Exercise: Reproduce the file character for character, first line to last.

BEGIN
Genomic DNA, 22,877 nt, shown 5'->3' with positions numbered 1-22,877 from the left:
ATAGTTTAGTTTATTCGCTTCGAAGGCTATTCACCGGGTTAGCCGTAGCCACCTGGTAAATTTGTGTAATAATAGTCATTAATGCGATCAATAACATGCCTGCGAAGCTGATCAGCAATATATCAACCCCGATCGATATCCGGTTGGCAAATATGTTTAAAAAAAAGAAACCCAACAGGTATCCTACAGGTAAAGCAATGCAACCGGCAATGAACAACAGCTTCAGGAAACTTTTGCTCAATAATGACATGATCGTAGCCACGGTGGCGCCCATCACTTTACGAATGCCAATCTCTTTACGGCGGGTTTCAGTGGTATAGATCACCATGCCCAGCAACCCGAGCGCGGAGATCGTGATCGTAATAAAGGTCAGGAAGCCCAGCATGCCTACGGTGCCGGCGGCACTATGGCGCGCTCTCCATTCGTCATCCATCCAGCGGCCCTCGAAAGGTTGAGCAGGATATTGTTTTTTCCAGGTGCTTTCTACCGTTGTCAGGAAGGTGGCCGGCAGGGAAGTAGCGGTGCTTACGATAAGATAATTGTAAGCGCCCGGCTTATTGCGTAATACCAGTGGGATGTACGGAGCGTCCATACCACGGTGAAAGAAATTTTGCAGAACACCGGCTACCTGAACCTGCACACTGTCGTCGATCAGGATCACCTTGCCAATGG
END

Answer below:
Genomic DNA, 22,877 nt, shown 5'->3' with positions numbered 1-22,877 from the left:
ATAGTTTAGTTTATTCGCTTCGAAGGCTATTCACCGGGTTAGCCGTAGCCACCTGGTAAATTTGTGTAATAATAGTCATTAATGCGATCAATAACATGCCTGCGAAGCTGATCAGCAATATATCAACCCCGATCGATATCCGGTTGGCAAATATGTTTAAAAAAAAGAAACCCAACAGGTATCCTACAGGTAAAGCAATGCAACCGGCAATGAACAACAGCTTCAGGAAACTTTTGCTCAATAATGACATGATCGTAGCCACGGTGGCGCCCATCACTTTACGAATGCCAATCTCTTTACGGCGGGTTTCAGTGGTATAGATCACCATGCCCAGCAACCCGAGCGCGGAGATCGTGATCGTAATAAAGGTCAGGAAGCCCAGCATGCCTACGGTGCCGGCGGCACTATGGCGCGCTCTCCATTCGTCATCCATCCAGCGGCCCTCGAAAGGTTGAGCAGGATATTGTTTTTTCCAGGTGCTTTCTACCGTTGTCAGGAAGGTGGCCGGCAGGGAAGTAGCGGTGCTTACGATAAGATAATTGTAAGCGCCCGGCTTATTGCGTAATACCAGTGGGATGTACGGAGCGTCCATACCACGGTGAAAGAAATTTTGCAGAACACCGGCTACCTGAACCTGCACACTGTCGTCGATCAGGATCACCTTGCCAATGG